The Eames-Erskine Case has been reviewed, among others, by Curtis Evans at The Passing Tramp, and by Kate Jackson aka ArmchairSleuth at CrossExaminingCrime.

Leo Bruce (1903 – 1979)

rupert-croft-cookeRupert Croft-Cooke (30 June 1903 – 10 June 1979) was an English writer, a prolific author of fiction and non-fiction, including screenplays and biographies under his own name and detective stories under the pseudonym of Leo Bruce. Fearing continued persecution in the UK for homosexuality, he spent fifteen years in Morocco.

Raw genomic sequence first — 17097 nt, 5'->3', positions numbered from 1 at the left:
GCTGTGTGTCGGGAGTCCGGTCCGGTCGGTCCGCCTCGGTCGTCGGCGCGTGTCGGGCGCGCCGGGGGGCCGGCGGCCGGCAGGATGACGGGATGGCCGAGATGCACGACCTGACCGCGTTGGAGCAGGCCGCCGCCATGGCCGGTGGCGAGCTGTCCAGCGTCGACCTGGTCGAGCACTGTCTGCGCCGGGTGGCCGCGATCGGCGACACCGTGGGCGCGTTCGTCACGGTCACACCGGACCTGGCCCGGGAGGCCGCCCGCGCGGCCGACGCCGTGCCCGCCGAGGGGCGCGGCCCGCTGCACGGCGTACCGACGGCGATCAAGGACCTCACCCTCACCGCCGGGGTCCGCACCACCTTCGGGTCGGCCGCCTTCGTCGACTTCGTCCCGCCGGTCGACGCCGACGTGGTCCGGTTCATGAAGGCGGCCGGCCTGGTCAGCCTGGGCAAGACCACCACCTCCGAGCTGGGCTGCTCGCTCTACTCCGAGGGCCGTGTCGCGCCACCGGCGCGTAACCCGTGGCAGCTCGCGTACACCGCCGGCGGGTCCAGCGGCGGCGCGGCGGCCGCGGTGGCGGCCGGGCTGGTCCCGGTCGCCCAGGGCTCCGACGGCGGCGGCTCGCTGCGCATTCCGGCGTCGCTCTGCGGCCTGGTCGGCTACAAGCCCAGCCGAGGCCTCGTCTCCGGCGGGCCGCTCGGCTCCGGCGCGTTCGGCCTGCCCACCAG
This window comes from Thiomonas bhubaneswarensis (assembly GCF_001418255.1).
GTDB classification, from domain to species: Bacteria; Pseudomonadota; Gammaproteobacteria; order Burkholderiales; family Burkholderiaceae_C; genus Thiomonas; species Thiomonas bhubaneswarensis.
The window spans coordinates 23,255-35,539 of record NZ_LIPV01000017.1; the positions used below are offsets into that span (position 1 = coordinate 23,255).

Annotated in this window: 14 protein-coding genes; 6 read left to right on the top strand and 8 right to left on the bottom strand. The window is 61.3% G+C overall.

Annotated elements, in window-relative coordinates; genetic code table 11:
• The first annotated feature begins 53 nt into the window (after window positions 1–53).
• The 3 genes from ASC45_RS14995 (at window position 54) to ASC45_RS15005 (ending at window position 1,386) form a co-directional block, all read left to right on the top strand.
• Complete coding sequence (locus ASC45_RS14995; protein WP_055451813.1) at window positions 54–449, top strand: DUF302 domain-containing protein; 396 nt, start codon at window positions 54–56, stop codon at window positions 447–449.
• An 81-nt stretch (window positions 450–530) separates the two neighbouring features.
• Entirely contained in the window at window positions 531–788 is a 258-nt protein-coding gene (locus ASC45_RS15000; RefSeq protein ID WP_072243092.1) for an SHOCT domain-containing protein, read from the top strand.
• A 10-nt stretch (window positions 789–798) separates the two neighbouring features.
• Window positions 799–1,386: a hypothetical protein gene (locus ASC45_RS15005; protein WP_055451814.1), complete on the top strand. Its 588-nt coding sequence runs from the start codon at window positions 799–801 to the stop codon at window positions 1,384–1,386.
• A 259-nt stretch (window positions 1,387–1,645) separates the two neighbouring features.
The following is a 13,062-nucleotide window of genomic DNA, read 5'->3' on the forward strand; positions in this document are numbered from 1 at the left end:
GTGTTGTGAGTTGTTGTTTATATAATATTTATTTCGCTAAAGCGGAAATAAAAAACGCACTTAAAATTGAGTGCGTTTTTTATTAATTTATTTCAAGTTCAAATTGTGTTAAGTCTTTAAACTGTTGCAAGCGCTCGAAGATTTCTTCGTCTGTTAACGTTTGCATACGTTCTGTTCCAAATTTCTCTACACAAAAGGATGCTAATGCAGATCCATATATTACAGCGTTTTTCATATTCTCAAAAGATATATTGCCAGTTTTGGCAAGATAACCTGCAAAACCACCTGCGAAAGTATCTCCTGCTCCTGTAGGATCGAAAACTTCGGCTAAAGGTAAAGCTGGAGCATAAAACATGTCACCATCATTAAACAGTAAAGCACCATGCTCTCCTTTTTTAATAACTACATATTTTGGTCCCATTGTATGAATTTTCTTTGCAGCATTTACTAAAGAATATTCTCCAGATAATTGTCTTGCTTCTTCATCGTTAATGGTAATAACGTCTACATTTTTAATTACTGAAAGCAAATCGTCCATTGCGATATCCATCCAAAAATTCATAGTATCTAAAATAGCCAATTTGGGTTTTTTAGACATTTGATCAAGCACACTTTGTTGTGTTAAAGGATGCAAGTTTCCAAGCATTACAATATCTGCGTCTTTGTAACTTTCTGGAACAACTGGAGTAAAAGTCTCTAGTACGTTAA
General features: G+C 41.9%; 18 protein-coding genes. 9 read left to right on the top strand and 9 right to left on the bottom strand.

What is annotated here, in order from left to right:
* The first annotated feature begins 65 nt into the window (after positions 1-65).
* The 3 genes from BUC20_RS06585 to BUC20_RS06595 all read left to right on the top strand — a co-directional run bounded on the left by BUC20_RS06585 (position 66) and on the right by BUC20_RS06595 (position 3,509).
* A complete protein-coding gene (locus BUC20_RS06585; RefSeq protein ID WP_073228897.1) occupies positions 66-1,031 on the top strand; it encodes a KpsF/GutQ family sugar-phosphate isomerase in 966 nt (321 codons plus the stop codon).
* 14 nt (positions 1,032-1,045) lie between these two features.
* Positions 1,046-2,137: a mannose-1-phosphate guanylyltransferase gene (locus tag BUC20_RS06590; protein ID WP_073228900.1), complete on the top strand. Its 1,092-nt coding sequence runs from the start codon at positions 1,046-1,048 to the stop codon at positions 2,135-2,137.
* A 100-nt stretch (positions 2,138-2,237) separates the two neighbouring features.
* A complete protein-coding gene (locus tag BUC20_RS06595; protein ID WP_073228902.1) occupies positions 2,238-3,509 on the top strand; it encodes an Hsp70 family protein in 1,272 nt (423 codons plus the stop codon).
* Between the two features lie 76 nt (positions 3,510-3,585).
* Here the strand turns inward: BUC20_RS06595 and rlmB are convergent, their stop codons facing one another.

The son of Hubert Bruce Cooke, of the London Stock Exchange, and his wife Lucy, daughter of Dr Alfred Taylor, Rupert Croft Cooke (he later combined his middle name with his surname) was born on 20 June 1903, in Edenbridge, Kent, and was educated at Tonbridge School and Wellington College (Shropshire). At the age of seventeen, he was working as a private tutor in Paris. He spent 1923 and 1924 in Buenos Aires , where he founded the journal La Estrella. In 1925 he returned to London and began a career as a freelance journalist and writer. His work appeared in a variety of magazines, including New Writing, Adelphi, and the English Review. In the late 1920s the American magazine Poetry published several of his plays. He was also a radio broadcaster on psychology. Having started selling antiquarian books in 1929 (continuing this business until 1931), in 1930 he spent a year in Germany, and in 1931 lectured in English at the Institut Montana Zugerberg in Switzerland. In 1940 he joined the British Army and served in Africa and India until 1946. He later wrote several books about his military experiences. From 1947 to 1953 he was a book reviewer for The Sketch. In 1952 he was one of the last people to be arrested in Britain for homosexuality and he had to spend six months in prison. From 1953 to 1968 he lived in Morocco before moving on to live in a number of other countries, Tunisia, Cyprus, West Germany and Ireland. Croft-Cooke died in 1979 in Bournemouth. He is best known today for the detective stories he wrote under the name of Leo Bruce. His detectives were called Carolus Deene and Sergeant Beef. (Source Wikipedia).